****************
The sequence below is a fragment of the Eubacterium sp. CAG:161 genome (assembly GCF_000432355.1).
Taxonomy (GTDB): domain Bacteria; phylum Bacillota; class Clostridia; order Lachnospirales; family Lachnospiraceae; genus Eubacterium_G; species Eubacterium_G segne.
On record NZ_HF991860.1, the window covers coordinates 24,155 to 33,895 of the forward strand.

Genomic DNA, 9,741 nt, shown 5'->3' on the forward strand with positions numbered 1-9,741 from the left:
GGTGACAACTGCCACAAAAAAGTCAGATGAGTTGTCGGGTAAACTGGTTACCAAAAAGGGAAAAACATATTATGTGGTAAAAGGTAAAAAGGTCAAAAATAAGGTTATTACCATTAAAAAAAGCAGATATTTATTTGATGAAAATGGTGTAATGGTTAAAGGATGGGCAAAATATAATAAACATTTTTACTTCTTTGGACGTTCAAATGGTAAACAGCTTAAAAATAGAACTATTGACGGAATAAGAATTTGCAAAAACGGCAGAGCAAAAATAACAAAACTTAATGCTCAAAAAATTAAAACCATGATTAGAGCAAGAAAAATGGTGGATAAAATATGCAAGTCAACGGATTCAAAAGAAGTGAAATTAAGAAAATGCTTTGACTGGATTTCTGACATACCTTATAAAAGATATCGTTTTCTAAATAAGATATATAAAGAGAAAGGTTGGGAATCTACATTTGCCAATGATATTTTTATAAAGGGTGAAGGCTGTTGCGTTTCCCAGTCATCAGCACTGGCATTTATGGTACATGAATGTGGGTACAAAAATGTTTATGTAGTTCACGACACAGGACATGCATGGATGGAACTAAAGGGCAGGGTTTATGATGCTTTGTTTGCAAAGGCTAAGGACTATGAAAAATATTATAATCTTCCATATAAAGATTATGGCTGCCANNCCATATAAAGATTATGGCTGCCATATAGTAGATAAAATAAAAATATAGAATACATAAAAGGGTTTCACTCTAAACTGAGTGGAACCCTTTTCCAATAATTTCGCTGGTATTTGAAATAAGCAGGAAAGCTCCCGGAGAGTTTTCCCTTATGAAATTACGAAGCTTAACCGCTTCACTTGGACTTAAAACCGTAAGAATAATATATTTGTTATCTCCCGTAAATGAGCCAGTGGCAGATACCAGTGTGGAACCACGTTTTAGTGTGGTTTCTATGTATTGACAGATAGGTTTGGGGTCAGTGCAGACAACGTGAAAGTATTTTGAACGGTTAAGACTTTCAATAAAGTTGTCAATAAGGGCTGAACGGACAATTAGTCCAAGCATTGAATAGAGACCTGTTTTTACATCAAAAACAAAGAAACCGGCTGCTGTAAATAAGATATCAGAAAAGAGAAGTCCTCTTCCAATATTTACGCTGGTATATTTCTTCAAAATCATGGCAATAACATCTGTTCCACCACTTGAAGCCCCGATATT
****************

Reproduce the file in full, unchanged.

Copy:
The sequence below is a fragment of the Eubacterium sp. CAG:161 genome (assembly GCF_000432355.1).
Taxonomy (GTDB): domain Bacteria; phylum Bacillota; class Clostridia; order Lachnospirales; family Lachnospiraceae; genus Eubacterium_G; species Eubacterium_G segne.
On record NZ_HF991860.1, the window covers coordinates 24,155 to 33,895 of the forward strand.

Genomic DNA, 9,741 nt, shown 5'->3' on the forward strand with positions numbered 1-9,741 from the left:
GGTGACAACTGCCACAAAAAAGTCAGATGAGTTGTCGGGTAAACTGGTTACCAAAAAGGGAAAAACATATTATGTGGTAAAAGGTAAAAAGGTCAAAAATAAGGTTATTACCATTAAAAAAAGCAGATATTTATTTGATGAAAATGGTGTAATGGTTAAAGGATGGGCAAAATATAATAAACATTTTTACTTCTTTGGACGTTCAAATGGTAAACAGCTTAAAAATAGAACTATTGACGGAATAAGAATTTGCAAAAACGGCAGAGCAAAAATAACAAAACTTAATGCTCAAAAAATTAAAACCATGATTAGAGCAAGAAAAATGGTGGATAAAATATGCAAGTCAACGGATTCAAAAGAAGTGAAATTAAGAAAATGCTTTGACTGGATTTCTGACATACCTTATAAAAGATATCGTTTTCTAAATAAGATATATAAAGAGAAAGGTTGGGAATCTACATTTGCCAATGATATTTTTATAAAGGGTGAAGGCTGTTGCGTTTCCCAGTCATCAGCACTGGCATTTATGGTACATGAATGTGGGTACAAAAATGTTTATGTAGTTCACGACACAGGACATGCATGGATGGAACTAAAGGGCAGGGTTTATGATGCTTTGTTTGCAAAGGCTAAGGACTATGAAAAATATTATAATCTTCCATATAAAGATTATGGCTGCCANNCCATATAAAGATTATGGCTGCCATATAGTAGATAAAATAAAAATATAGAATACATAAAAGGGTTTCACTCTAAACTGAGTGGAACCCTTTTCCAATAATTTCGCTGGTATTTGAAATAAGCAGGAAAGCTCCCGGAGAGTTTTCCCTTATGAAATTACGAAGCTTAACCGCTTCACTTGGACTTAAAACCGTAAGAATAATATATTTGTTATCTCCCGTAAATGAGCCAGTGGCAGATACCAGTGTGGAACCACGTTTTAGTGTGGTTTCTATGTATTGACAGATAGGTTTGGGGTCAGTGCAGACAACGTGAAAGTATTTTGAACGGTTAAGACTTTCAATAAAGTTGTCAATAAGGGCTGAACGGACAATTAGTCCAAGCATTGAATAGAGACCTGTTTTTACATCAAAAACAAAGAAACCGGCTGCTGTAAATAAGATATCAGAAAAGAGAAGTCCTCTTCCAATATTTACGCTGGTATATTTCTTCAAAATCATGGCAATAACATCTGTTCCACCACTTGAAGCCCCGATATT